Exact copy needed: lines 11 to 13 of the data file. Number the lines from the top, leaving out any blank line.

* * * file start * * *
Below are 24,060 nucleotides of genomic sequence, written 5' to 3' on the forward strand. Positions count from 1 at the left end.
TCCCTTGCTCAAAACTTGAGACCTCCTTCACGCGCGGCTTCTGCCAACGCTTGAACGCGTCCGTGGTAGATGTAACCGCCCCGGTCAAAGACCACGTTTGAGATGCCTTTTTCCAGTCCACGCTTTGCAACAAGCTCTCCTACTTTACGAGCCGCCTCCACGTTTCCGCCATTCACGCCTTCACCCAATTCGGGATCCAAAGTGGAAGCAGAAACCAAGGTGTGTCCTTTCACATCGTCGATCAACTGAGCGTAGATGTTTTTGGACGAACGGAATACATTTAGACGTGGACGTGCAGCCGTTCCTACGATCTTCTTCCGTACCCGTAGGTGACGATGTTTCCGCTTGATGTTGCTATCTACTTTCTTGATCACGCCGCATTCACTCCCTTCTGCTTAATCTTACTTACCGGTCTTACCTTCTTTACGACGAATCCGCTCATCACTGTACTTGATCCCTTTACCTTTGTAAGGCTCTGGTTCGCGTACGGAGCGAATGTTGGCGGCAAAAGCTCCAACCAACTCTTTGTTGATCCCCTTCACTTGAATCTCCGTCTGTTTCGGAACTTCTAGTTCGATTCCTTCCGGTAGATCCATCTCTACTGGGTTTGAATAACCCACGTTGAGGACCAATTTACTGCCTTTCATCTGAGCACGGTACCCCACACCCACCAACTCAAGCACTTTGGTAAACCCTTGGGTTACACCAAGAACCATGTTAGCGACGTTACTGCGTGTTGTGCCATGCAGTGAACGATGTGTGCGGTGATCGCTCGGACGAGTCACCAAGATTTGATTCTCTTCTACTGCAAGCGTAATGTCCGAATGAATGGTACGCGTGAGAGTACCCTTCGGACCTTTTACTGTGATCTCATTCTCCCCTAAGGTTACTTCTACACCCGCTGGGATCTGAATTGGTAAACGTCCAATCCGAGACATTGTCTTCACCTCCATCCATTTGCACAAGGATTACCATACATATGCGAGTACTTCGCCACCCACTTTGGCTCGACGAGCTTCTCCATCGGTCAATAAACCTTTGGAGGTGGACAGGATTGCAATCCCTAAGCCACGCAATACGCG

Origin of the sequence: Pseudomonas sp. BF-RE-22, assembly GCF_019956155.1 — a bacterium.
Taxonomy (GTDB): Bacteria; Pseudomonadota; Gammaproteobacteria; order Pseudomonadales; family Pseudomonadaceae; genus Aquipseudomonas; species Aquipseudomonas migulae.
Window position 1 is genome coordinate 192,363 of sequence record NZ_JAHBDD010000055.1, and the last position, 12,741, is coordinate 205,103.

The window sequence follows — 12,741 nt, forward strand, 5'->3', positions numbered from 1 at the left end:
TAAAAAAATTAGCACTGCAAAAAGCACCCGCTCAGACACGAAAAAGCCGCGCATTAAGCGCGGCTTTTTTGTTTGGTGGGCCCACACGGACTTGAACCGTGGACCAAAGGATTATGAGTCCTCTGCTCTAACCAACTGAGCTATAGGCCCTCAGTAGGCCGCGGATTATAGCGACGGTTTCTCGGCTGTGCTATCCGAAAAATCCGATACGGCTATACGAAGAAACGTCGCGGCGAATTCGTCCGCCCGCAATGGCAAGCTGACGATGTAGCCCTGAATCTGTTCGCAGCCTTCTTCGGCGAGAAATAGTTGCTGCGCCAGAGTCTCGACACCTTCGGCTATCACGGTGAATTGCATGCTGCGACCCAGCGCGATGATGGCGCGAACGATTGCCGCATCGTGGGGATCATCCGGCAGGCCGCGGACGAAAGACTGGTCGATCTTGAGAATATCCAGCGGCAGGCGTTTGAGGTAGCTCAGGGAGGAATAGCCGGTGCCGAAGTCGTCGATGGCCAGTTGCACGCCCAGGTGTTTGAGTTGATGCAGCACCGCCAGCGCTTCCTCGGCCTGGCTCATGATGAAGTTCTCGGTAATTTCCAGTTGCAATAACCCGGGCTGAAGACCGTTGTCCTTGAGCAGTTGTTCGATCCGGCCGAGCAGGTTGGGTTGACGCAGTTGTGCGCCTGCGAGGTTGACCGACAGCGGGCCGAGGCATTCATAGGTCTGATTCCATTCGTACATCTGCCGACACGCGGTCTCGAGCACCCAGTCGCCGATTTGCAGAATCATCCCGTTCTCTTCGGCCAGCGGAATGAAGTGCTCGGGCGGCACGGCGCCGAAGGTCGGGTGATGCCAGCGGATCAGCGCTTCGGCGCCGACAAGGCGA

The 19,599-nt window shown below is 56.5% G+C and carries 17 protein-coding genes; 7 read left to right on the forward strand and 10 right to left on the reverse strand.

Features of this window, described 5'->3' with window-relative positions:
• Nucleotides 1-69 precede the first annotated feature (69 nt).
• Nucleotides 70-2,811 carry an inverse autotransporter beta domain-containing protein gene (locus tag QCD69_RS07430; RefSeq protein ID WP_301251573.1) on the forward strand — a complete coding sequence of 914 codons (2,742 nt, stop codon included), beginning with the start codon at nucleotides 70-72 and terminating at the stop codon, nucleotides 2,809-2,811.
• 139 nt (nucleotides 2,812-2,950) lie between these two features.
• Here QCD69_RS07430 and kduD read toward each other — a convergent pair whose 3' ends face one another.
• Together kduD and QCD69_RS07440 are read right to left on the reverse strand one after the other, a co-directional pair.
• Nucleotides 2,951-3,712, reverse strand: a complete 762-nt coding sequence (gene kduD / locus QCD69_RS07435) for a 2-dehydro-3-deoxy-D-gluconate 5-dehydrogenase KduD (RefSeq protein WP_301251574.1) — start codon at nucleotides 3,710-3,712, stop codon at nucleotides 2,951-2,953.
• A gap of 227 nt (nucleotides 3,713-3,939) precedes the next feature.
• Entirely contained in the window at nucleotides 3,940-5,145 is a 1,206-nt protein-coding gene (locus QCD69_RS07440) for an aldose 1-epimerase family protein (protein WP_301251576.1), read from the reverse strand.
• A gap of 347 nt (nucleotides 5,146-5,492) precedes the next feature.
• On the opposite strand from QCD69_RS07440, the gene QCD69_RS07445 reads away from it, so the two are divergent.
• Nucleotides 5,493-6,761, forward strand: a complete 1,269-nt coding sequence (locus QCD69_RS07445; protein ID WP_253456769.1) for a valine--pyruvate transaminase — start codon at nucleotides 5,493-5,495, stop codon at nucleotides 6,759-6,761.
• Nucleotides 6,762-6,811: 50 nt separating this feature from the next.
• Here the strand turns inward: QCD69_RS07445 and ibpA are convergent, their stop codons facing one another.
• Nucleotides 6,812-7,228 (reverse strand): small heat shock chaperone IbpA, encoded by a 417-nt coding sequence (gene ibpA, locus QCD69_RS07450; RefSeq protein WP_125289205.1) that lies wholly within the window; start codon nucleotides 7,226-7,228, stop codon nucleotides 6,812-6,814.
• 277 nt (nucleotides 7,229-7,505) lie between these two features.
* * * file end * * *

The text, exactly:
• Nucleotides 70-2,811 carry an inverse autotransporter beta domain-containing protein gene (locus tag QCD69_RS07430; RefSeq protein ID WP_301251573.1) on the forward strand — a complete coding sequence of 914 codons (2,742 nt, stop codon included), beginning with the start codon at nucleotides 70-72 and terminating at the stop codon, nucleotides 2,809-2,811.
• 139 nt (nucleotides 2,812-2,950) lie between these two features.
• Here QCD69_RS07430 and kduD read toward each other — a convergent pair whose 3' ends face one another.